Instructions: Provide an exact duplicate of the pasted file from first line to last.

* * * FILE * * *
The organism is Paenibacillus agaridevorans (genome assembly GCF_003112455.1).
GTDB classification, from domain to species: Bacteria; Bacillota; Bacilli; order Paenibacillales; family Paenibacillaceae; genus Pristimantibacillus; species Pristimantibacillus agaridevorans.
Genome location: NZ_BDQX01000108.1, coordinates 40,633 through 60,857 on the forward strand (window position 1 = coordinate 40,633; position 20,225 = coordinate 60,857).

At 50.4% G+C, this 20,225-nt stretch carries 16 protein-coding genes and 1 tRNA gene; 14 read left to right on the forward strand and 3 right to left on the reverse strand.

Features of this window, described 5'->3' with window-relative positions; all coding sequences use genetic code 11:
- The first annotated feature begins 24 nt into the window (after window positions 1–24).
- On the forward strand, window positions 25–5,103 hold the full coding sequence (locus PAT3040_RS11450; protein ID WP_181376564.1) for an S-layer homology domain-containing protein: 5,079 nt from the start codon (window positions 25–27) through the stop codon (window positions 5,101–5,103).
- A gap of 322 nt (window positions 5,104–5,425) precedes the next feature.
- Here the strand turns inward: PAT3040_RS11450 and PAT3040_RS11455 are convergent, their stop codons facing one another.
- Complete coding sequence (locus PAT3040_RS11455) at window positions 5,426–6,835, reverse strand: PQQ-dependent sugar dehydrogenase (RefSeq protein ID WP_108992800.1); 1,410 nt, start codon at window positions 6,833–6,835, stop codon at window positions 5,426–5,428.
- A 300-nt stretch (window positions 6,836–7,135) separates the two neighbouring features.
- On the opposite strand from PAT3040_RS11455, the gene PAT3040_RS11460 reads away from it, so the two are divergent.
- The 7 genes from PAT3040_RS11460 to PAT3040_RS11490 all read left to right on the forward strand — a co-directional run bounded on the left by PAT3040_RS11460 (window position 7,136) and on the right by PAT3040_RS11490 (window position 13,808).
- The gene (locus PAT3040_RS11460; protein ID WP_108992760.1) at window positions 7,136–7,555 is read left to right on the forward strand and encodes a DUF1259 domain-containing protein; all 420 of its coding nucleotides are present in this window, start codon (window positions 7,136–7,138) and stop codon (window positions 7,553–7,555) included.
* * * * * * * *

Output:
The organism is Paenibacillus agaridevorans (genome assembly GCF_003112455.1).
GTDB classification, from domain to species: Bacteria; Bacillota; Bacilli; order Paenibacillales; family Paenibacillaceae; genus Pristimantibacillus; species Pristimantibacillus agaridevorans.
Genome location: NZ_BDQX01000108.1, coordinates 40,633 through 60,857 on the forward strand (window position 1 = coordinate 40,633; position 20,225 = coordinate 60,857).

At 50.4% G+C, this 20,225-nt stretch carries 16 protein-coding genes and 1 tRNA gene; 14 read left to right on the forward strand and 3 right to left on the reverse strand.

Features of this window, described 5'->3' with window-relative positions; all coding sequences use genetic code 11:
- The first annotated feature begins 24 nt into the window (after window positions 1–24).
- On the forward strand, window positions 25–5,103 hold the full coding sequence (locus PAT3040_RS11450; protein ID WP_181376564.1) for an S-layer homology domain-containing protein: 5,079 nt from the start codon (window positions 25–27) through the stop codon (window positions 5,101–5,103).
- A gap of 322 nt (window positions 5,104–5,425) precedes the next feature.
- Here the strand turns inward: PAT3040_RS11450 and PAT3040_RS11455 are convergent, their stop codons facing one another.
- Complete coding sequence (locus PAT3040_RS11455) at window positions 5,426–6,835, reverse strand: PQQ-dependent sugar dehydrogenase (RefSeq protein ID WP_108992800.1); 1,410 nt, start codon at window positions 6,833–6,835, stop codon at window positions 5,426–5,428.
- A 300-nt stretch (window positions 6,836–7,135) separates the two neighbouring features.
- On the opposite strand from PAT3040_RS11455, the gene PAT3040_RS11460 reads away from it, so the two are divergent.
- The 7 genes from PAT3040_RS11460 to PAT3040_RS11490 all read left to right on the forward strand — a co-directional run bounded on the left by PAT3040_RS11460 (window position 7,136) and on the right by PAT3040_RS11490 (window position 13,808).
- The gene (locus PAT3040_RS11460; protein ID WP_108992760.1) at window positions 7,136–7,555 is read left to right on the forward strand and encodes a DUF1259 domain-containing protein; all 420 of its coding nucleotides are present in this window, start codon (window positions 7,136–7,138) and stop codon (window positions 7,553–7,555) included.